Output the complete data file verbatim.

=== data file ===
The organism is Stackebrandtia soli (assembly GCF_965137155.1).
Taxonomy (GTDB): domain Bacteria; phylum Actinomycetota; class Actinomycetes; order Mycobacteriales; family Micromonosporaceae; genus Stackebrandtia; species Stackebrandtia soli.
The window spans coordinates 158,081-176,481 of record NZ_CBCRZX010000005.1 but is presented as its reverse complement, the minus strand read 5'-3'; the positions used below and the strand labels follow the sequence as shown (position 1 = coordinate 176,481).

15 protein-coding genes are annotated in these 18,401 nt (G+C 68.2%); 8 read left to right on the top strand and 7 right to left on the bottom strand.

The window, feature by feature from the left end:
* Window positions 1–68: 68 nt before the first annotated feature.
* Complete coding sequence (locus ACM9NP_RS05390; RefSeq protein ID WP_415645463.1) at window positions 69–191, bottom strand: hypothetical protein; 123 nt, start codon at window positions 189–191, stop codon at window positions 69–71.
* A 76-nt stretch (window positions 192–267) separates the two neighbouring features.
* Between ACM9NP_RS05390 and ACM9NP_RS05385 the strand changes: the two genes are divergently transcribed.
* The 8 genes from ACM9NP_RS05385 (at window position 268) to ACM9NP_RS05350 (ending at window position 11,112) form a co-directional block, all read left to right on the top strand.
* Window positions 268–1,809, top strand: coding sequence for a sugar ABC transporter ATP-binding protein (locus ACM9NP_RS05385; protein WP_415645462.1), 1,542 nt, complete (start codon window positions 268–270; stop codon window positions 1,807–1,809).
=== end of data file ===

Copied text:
The organism is Stackebrandtia soli (assembly GCF_965137155.1).
Taxonomy (GTDB): domain Bacteria; phylum Actinomycetota; class Actinomycetes; order Mycobacteriales; family Micromonosporaceae; genus Stackebrandtia; species Stackebrandtia soli.
The window spans coordinates 158,081-176,481 of record NZ_CBCRZX010000005.1 but is presented as its reverse complement, the minus strand read 5'-3'; the positions used below and the strand labels follow the sequence as shown (position 1 = coordinate 176,481).

15 protein-coding genes are annotated in these 18,401 nt (G+C 68.2%); 8 read left to right on the top strand and 7 right to left on the bottom strand.

The window, feature by feature from the left end:
* Window positions 1–68: 68 nt before the first annotated feature.
* Complete coding sequence (locus ACM9NP_RS05390; RefSeq protein ID WP_415645463.1) at window positions 69–191, bottom strand: hypothetical protein; 123 nt, start codon at window positions 189–191, stop codon at window positions 69–71.
* A 76-nt stretch (window positions 192–267) separates the two neighbouring features.
* Between ACM9NP_RS05390 and ACM9NP_RS05385 the strand changes: the two genes are divergently transcribed.
* The 8 genes from ACM9NP_RS05385 (at window position 268) to ACM9NP_RS05350 (ending at window position 11,112) form a co-directional block, all read left to right on the top strand.
* Window positions 268–1,809, top strand: coding sequence for a sugar ABC transporter ATP-binding protein (locus ACM9NP_RS05385; protein WP_415645462.1), 1,542 nt, complete (start codon window positions 268–270; stop codon window positions 1,807–1,809).